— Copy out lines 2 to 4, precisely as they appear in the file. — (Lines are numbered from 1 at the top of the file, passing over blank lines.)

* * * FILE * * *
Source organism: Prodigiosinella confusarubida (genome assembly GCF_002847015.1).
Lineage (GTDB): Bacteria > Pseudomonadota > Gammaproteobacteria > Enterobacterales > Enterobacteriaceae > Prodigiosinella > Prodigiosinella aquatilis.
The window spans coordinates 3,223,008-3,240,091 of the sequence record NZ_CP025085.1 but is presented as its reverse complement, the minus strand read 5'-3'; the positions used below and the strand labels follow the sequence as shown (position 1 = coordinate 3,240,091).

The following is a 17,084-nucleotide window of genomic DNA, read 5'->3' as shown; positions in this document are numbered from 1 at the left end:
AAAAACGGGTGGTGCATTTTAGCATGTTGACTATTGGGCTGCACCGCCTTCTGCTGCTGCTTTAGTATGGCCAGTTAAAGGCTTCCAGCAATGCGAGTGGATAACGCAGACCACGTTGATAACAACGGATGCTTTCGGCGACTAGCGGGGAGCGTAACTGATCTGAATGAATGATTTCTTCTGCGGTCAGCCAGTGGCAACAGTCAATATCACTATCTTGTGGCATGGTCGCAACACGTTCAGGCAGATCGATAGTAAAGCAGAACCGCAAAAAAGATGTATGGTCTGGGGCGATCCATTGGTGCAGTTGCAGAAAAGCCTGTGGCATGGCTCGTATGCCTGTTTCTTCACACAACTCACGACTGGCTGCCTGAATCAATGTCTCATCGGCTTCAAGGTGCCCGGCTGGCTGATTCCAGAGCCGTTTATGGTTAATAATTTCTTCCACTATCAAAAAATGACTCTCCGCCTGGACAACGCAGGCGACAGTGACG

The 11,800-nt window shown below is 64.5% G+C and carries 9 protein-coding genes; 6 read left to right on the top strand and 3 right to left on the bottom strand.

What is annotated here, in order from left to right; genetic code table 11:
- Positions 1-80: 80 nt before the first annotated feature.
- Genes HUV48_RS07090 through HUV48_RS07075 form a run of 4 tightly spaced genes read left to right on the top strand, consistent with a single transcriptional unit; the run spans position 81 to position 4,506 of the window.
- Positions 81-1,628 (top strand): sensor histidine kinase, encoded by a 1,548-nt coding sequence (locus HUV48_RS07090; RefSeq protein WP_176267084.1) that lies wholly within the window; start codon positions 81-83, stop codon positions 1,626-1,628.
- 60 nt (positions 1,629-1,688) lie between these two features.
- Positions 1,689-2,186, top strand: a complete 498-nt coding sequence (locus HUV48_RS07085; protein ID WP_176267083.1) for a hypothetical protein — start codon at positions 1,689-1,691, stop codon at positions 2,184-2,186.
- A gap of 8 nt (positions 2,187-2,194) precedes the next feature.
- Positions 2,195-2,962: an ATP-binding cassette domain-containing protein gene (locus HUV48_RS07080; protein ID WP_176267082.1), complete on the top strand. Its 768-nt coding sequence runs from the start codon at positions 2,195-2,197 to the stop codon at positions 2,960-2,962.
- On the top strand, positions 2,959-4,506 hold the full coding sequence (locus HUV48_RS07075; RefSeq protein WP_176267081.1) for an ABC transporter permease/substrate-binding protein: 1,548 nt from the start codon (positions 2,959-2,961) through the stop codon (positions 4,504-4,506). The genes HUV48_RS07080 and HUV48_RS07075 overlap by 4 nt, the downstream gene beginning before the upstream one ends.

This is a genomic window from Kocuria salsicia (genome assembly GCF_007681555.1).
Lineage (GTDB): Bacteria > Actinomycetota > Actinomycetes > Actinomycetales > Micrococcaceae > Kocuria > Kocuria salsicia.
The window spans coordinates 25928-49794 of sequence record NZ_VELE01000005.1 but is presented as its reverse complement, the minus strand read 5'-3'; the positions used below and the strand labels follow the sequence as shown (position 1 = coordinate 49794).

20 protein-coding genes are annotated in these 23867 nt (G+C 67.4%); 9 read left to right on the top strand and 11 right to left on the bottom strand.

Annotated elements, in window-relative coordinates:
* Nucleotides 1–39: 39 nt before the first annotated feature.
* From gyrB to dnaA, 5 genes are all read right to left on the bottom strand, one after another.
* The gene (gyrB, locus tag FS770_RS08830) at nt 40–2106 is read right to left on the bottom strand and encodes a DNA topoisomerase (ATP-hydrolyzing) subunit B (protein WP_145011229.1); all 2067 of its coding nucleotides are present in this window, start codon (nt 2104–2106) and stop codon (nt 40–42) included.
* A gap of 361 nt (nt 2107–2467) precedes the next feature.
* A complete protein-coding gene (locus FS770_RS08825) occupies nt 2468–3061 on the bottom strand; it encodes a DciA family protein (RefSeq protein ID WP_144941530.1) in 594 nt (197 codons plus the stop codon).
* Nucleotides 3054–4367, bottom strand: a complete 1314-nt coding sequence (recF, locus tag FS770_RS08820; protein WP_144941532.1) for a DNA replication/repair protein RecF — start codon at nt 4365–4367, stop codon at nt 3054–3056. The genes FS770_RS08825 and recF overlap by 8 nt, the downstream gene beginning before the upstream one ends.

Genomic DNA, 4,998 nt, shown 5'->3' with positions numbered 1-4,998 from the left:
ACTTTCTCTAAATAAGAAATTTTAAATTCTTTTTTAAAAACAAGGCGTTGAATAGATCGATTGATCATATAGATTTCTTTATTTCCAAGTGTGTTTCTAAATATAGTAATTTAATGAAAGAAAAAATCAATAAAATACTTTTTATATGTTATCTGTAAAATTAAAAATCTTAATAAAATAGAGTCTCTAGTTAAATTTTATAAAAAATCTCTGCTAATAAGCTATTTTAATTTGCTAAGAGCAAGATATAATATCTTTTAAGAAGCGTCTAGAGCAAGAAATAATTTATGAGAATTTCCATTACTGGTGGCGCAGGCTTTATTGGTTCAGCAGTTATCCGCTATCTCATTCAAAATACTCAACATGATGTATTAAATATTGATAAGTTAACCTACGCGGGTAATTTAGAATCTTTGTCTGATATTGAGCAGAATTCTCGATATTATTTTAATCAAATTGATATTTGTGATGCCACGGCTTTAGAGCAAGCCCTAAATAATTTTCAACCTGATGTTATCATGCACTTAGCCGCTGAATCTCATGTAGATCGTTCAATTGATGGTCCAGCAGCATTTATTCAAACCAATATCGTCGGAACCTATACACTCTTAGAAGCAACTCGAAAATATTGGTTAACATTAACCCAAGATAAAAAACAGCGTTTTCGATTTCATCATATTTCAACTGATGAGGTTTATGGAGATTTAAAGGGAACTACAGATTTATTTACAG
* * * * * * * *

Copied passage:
Lineage (GTDB): Bacteria > Pseudomonadota > Gammaproteobacteria > Enterobacterales > Enterobacteriaceae > Prodigiosinella > Prodigiosinella aquatilis.
The window spans coordinates 3,223,008-3,240,091 of the sequence record NZ_CP025085.1 but is presented as its reverse complement, the minus strand read 5'-3'; the positions used below and the strand labels follow the sequence as shown (position 1 = coordinate 3,240,091).

The following is a 17,084-nucleotide window of genomic DNA, read 5'->3' as shown; positions in this document are numbered from 1 at the left end: